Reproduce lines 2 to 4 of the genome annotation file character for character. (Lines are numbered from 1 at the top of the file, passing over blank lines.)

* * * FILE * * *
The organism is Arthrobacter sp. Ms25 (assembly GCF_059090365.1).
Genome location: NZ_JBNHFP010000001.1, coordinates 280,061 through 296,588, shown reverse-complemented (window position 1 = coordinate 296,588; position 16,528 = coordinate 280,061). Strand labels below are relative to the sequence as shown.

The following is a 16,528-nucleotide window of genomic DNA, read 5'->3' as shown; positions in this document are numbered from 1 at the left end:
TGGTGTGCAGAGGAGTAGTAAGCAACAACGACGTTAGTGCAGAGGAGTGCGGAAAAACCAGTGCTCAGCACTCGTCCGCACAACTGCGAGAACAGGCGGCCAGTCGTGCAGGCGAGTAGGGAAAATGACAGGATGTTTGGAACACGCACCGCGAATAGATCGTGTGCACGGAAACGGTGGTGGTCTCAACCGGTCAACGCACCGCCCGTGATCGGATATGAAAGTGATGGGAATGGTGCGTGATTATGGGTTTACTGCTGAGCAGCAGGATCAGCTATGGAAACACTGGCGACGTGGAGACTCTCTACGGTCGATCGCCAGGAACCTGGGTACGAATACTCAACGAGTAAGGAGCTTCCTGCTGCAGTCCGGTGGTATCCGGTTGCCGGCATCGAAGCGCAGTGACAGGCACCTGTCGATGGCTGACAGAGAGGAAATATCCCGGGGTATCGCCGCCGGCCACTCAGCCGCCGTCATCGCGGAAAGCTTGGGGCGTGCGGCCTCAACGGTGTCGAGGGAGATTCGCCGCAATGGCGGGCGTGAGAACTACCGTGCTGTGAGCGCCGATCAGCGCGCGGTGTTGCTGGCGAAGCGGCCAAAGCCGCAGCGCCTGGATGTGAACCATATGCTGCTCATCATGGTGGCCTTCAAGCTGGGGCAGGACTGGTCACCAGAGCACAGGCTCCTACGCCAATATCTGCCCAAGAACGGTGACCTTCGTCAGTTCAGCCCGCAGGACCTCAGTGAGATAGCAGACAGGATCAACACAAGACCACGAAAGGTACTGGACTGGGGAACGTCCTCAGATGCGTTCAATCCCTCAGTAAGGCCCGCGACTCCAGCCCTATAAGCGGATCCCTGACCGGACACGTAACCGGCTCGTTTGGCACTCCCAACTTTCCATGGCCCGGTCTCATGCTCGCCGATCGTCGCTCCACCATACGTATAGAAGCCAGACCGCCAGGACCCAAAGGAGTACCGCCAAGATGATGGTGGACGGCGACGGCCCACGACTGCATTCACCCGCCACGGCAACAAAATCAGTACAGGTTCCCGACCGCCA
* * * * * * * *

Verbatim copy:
Genome location: NZ_JBNHFP010000001.1, coordinates 280,061 through 296,588, shown reverse-complemented (window position 1 = coordinate 296,588; position 16,528 = coordinate 280,061). Strand labels below are relative to the sequence as shown.

The following is a 16,528-nucleotide window of genomic DNA, read 5'->3' as shown; positions in this document are numbered from 1 at the left end:
TGGTGTGCAGAGGAGTAGTAAGCAACAACGACGTTAGTGCAGAGGAGTGCGGAAAAACCAGTGCTCAGCACTCGTCCGCACAACTGCGAGAACAGGCGGCCAGTCGTGCAGGCGAGTAGGGAAAATGACAGGATGTTTGGAACACGCACCGCGAATAGATCGTGTGCACGGAAACGGTGGTGGTCTCAACCGGTCAACGCACCGCCCGTGATCGGATATGAAAGTGATGGGAATGGTGCGTGATTATGGGTTTACTGCTGAGCAGCAGGATCAGCTATGGAAACACTGGCGACGTGGAGACTCTCTACGGTCGATCGCCAGGAACCTGGGTACGAATACTCAACGAGTAAGGAGCTTCCTGCTGCAGTCCGGTGGTATCCGGTTGCCGGCATCGAAGCGCAGTGACAGGCACCTGTCGATGGCTGACAGAGAGGAAATATCCCGGGGTATCGCCGCCGGCCACTCAGCCGCCGTCATCGCGGAAAGCTTGGGGCGTGCGGCCTCAACGGTGTCGAGGGAGATTCGCCGCAATGGCGGGCGTGAGAACTACCGTGCTGTGAGCGCCGATCAGCGCGCGGTGTTGCTGGCGAAGCGGCCAAAGCCGCAGCGCCTGGATGTGAACCATATGCTGCTCATCATGGTGGCCTTCAAGCTGGGGCAGGACTGGTCACCAGAGCACAGGCTCCTACGCCAATATCTGCCCAAGAACGGTGACCTTCGTCAGTTCAGCCCGCAGGACCTCAGTGAGATAGCAGACAGGATCAACACAAGACCACGAAAGGTACTGGACTGGGGAACGTCCTCAGATGCGTTCAATCCCTCAGTAAGGCCCGCGACTCCAGCCCTATAAGCGGATCCCTGACCGGACACGTAACCGGCTCGTTTGGCACTCCCAACTTTCCATGGCCCGGTCTCATGCTCGCCGATCGTCGCTCCACCATACGTATAGAAGCCAGACCGCCAGGACCCAAAGGAGTACCGCCAAGATGATGGTGGACGGCGACGGCCCACGACTGCATTCACCCGCCACGGCAACAAAATCAGTACAGGTTCCCGACCGCCA